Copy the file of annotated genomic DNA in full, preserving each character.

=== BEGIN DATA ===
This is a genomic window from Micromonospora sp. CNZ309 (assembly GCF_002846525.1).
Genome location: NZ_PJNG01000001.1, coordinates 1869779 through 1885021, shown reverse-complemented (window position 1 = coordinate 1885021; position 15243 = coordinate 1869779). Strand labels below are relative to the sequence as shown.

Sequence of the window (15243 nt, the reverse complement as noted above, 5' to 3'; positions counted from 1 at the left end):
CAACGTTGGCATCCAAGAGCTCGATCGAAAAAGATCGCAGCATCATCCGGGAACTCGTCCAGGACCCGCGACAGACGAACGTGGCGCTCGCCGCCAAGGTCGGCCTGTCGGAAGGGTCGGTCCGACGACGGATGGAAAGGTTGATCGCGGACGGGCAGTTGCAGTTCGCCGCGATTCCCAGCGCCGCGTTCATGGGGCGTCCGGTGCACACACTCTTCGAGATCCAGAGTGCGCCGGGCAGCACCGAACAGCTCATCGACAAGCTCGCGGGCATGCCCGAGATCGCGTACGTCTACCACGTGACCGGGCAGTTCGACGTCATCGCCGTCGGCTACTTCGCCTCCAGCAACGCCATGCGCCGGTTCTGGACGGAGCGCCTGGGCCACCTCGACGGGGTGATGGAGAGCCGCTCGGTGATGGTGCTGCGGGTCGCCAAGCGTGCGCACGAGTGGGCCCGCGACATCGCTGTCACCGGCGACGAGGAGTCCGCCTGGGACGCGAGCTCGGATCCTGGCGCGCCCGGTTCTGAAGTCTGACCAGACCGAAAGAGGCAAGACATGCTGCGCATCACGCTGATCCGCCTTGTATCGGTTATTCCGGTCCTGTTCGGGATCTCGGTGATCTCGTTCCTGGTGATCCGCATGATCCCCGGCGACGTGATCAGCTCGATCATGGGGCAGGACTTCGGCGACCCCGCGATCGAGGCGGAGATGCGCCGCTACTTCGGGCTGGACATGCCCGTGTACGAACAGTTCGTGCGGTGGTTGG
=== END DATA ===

This is a genomic window from Micromonospora sp. CNZ309 (assembly GCF_002846525.1).
Genome location: NZ_PJNG01000001.1, coordinates 1869779 through 1885021, shown reverse-complemented (window position 1 = coordinate 1885021; position 15243 = coordinate 1869779). Strand labels below are relative to the sequence as shown.

Sequence of the window (15243 nt, the reverse complement as noted above, 5' to 3'; positions counted from 1 at the left end):
CAACGTTGGCATCCAAGAGCTCGATCGAAAAAGATCGCAGCATCATCCGGGAACTCGTCCAGGACCCGCGACAGACGAACGTGGCGCTCGCCGCCAAGGTCGGCCTGTCGGAAGGGTCGGTCCGACGACGGATGGAAAGGTTGATCGCGGACGGGCAGTTGCAGTTCGCCGCGATTCCCAGCGCCGCGTTCATGGGGCGTCCGGTGCACACACTCTTCGAGATCCAGAGTGCGCCGGGCAGCACCGAACAGCTCATCGACAAGCTCGCGGGCATGCCCGAGATCGCGTACGTCTACCACGTGACCGGGCAGTTCGACGTCATCGCCGTCGGCTACTTCGCCTCCAGCAACGCCATGCGCCGGTTCTGGACGGAGCGCCTGGGCCACCTCGACGGGGTGATGGAGAGCCGCTCGGTGATGGTGCTGCGGGTCGCCAAGCGTGCGCACGAGTGGGCCCGCGACATCGCTGTCACCGGCGACGAGGAGTCCGCCTGGGACGCGAGCTCGGATCCTGGCGCGCCCGGTTCTGAAGTCTGACCAGACCGAAAGAGGCAAGACATGCTGCGCATCACGCTGATCCGCCTTGTATCGGTTATTCCGGTCCTGTTCGGGATCTCGGTGATCTCGTTCCTGGTGATCCGCATGATCCCCGGCGACGTGATCAGCTCGATCATGGGGCAGGACTTCGGCGACCCCGCGATCGAGGCGGAGATGCGCCGCTACTTCGGGCTGGACATGCCCGTGTACGAACAGTTCGTGCGGTGGTTGG